The star of the film though really maybe Alvarez and his crew – especially cinematographer Pedro Luque, and the sound guys. Much like how Alvarez sketches the character of Rocky in a few brief moments, he and Luque do a brilliant job introducing the house – and its layout – in one, unbroken shot when we enter it. This gives us the entire layout of the house – which helps in movies like this, as we, much like the characters, try to orient ourselves in it during the terror to follow. While Alvarez isn’t above using jump scares in the film – he uses them sparingly, preferring to genuinely build suspense, by placing us with Rocky – often knowing precisely where The Blind Man is, and just trying not to be seen. The sound people do a brilliant job in amplifying the terror, without laying it on too thick – the ominous score is used sparingly, and there are many extended sequences that play out in almost total silence – just the creak of the floorboards, or the muffled sounds of breathing. For an hour or so, Don’t Breathe is a near perfect example of how you direct a horror film.
I do think the last act – as so many horror movie last acts are – isn’t as good as what proceeds it. There is a twist (that is in the trailer), that makes The Blind Man more evil than he needs to be – up until that point, the film exists in a moral grey area – Rocky and her friends are criminals after all, and The Blind Man has a right to defend his home and himself – but he certainly pushes things beyond what most people would find acceptable. Still, while your loyalties remain with Rocky – Levy makes her too sympathetic for them not to be – you understand where The Blind Man is coming from, until his “secrets” are revealed. The movie comes very close to crossing that fine line in horror movies – between terrifying and the downright unpleasant, but fortunately doesn’t stay there for long. There are also a few moments in that last act where The Blind Man goes from being a man skilled in combat, and with an intimate knowledge of the house, to a near clairvoyant – as he somehow perfectly intuits where people will be at the exact moment they’ll be there. That last one is common in many horror movies – and doesn’t bother me that much, still, given what came before, I wish the filmmakers had found an equally brilliant way to end things.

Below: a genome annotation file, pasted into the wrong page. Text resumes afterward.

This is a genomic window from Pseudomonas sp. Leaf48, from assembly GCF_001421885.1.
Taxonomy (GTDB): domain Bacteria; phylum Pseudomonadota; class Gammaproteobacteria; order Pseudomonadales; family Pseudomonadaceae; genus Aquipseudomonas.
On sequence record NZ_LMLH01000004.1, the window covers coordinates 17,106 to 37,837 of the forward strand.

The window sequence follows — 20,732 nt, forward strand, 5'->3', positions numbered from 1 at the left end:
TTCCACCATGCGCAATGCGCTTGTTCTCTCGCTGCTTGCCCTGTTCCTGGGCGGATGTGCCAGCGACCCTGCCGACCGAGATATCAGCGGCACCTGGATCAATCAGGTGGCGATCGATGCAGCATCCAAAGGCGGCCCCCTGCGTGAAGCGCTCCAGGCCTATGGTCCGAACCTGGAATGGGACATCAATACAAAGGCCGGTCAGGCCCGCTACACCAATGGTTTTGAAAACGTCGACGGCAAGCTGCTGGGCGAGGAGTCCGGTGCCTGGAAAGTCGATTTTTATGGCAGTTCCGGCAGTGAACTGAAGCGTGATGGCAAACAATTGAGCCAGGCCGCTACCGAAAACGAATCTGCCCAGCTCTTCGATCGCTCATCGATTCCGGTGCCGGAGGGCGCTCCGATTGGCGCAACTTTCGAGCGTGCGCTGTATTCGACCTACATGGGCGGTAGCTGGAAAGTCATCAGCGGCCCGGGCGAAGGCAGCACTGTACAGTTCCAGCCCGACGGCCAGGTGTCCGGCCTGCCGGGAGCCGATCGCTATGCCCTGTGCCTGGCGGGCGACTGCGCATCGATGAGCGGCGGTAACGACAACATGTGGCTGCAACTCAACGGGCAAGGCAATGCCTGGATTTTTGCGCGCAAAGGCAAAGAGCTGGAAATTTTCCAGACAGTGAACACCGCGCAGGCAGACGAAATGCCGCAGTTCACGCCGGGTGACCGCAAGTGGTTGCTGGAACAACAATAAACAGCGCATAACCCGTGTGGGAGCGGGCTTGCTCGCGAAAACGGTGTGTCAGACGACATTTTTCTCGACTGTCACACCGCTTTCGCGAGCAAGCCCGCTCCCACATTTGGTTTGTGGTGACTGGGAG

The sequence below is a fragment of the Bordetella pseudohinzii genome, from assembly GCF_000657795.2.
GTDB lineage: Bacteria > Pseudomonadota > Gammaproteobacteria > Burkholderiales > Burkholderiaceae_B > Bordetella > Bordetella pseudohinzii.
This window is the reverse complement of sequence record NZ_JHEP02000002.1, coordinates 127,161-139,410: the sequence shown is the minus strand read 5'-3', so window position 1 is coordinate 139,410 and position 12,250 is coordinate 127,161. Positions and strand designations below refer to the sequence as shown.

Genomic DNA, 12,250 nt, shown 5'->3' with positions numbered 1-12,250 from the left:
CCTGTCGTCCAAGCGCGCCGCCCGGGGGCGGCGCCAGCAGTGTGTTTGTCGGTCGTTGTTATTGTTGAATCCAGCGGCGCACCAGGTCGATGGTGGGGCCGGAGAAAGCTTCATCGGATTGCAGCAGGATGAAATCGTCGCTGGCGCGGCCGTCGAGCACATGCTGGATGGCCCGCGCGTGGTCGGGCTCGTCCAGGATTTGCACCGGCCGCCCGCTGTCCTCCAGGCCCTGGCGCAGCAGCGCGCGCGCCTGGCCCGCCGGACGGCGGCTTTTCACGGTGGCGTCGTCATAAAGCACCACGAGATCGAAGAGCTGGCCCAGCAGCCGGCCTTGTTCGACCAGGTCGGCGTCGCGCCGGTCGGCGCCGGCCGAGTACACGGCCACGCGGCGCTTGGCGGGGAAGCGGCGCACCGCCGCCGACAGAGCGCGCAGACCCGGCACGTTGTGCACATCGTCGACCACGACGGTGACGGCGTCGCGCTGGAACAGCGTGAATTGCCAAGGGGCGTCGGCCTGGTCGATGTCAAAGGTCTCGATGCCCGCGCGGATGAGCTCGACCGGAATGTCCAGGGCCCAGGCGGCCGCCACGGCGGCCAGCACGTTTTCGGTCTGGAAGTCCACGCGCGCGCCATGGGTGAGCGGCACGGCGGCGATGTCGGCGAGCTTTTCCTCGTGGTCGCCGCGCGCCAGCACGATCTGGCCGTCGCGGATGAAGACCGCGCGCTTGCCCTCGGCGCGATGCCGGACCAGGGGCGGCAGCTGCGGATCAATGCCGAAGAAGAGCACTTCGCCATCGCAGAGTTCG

With Don’t Breathe, Alvarez confirms the potential that was present in Evil Dead back in 2013. In that film, Alvarez took a certified horror movie classic, and dove headlong into making it his own thing – the film had a different – darker and more brutal – than Sam Raimi’s original, and the sheer level of craft there carried it through its tough spots. Here, making his first original feature, he shows even more talent. Most horror movies are cookie cutter films – they copied what worked before, and what will work again, and to be honest, those can work and be enjoyable, if forgettable. Alvarez is edging closer to the James Wan level of horror movie directors – and in terms of working in mainstream American horror, there is no higher compliment in 2016.